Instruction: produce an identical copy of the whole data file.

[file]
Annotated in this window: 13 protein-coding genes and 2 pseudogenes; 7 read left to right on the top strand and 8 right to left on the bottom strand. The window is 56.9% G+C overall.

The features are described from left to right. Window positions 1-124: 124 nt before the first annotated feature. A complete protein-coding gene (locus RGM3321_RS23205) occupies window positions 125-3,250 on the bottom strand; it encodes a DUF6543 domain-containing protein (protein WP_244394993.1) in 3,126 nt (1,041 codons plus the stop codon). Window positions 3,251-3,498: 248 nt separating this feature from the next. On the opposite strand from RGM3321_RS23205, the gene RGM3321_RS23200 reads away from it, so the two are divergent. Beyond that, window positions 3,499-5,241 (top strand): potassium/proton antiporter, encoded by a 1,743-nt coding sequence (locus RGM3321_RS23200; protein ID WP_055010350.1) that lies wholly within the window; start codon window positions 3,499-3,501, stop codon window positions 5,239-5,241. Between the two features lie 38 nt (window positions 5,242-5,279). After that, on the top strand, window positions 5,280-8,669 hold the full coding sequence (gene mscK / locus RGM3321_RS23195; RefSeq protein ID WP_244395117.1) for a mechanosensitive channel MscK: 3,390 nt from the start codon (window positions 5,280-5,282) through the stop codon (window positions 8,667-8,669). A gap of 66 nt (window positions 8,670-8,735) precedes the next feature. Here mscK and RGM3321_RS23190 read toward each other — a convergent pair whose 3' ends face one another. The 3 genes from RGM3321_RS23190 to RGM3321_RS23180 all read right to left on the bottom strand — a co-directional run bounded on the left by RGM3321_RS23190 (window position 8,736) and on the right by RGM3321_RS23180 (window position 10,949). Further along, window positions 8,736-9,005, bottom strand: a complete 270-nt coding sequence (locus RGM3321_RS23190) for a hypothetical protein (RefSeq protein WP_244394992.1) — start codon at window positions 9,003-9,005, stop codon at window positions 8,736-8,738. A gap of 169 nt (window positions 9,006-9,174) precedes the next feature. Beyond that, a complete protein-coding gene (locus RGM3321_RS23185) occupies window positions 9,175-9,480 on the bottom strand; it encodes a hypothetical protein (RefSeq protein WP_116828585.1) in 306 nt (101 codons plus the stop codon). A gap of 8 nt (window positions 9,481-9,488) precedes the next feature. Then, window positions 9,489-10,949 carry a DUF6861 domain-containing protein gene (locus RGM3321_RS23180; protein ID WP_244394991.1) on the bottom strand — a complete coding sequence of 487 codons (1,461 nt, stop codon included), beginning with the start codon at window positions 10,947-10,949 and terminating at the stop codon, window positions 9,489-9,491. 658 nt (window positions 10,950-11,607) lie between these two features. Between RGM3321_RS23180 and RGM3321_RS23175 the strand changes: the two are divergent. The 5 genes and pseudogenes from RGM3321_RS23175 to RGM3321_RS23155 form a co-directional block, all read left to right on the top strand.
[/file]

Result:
Annotated in this window: 13 protein-coding genes and 2 pseudogenes; 7 read left to right on the top strand and 8 right to left on the bottom strand. The window is 56.9% G+C overall.

The features are described from left to right. Window positions 1-124: 124 nt before the first annotated feature. A complete protein-coding gene (locus RGM3321_RS23205) occupies window positions 125-3,250 on the bottom strand; it encodes a DUF6543 domain-containing protein (protein WP_244394993.1) in 3,126 nt (1,041 codons plus the stop codon). Window positions 3,251-3,498: 248 nt separating this feature from the next. On the opposite strand from RGM3321_RS23205, the gene RGM3321_RS23200 reads away from it, so the two are divergent. Beyond that, window positions 3,499-5,241 (top strand): potassium/proton antiporter, encoded by a 1,743-nt coding sequence (locus RGM3321_RS23200; protein ID WP_055010350.1) that lies wholly within the window; start codon window positions 3,499-3,501, stop codon window positions 5,239-5,241. Between the two features lie 38 nt (window positions 5,242-5,279). After that, on the top strand, window positions 5,280-8,669 hold the full coding sequence (gene mscK / locus RGM3321_RS23195; RefSeq protein ID WP_244395117.1) for a mechanosensitive channel MscK: 3,390 nt from the start codon (window positions 5,280-5,282) through the stop codon (window positions 8,667-8,669). A gap of 66 nt (window positions 8,670-8,735) precedes the next feature. Here mscK and RGM3321_RS23190 read toward each other — a convergent pair whose 3' ends face one another. The 3 genes from RGM3321_RS23190 to RGM3321_RS23180 all read right to left on the bottom strand — a co-directional run bounded on the left by RGM3321_RS23190 (window position 8,736) and on the right by RGM3321_RS23180 (window position 10,949). Further along, window positions 8,736-9,005, bottom strand: a complete 270-nt coding sequence (locus RGM3321_RS23190) for a hypothetical protein (RefSeq protein WP_244394992.1) — start codon at window positions 9,003-9,005, stop codon at window positions 8,736-8,738. A gap of 169 nt (window positions 9,006-9,174) precedes the next feature. Beyond that, a complete protein-coding gene (locus RGM3321_RS23185) occupies window positions 9,175-9,480 on the bottom strand; it encodes a hypothetical protein (RefSeq protein WP_116828585.1) in 306 nt (101 codons plus the stop codon). A gap of 8 nt (window positions 9,481-9,488) precedes the next feature. Then, window positions 9,489-10,949 carry a DUF6861 domain-containing protein gene (locus RGM3321_RS23180; protein ID WP_244394991.1) on the bottom strand — a complete coding sequence of 487 codons (1,461 nt, stop codon included), beginning with the start codon at window positions 10,947-10,949 and terminating at the stop codon, window positions 9,489-9,491. 658 nt (window positions 10,950-11,607) lie between these two features. Between RGM3321_RS23180 and RGM3321_RS23175 the strand changes: the two are divergent. The 5 genes and pseudogenes from RGM3321_RS23175 to RGM3321_RS23155 form a co-directional block, all read left to right on the top strand.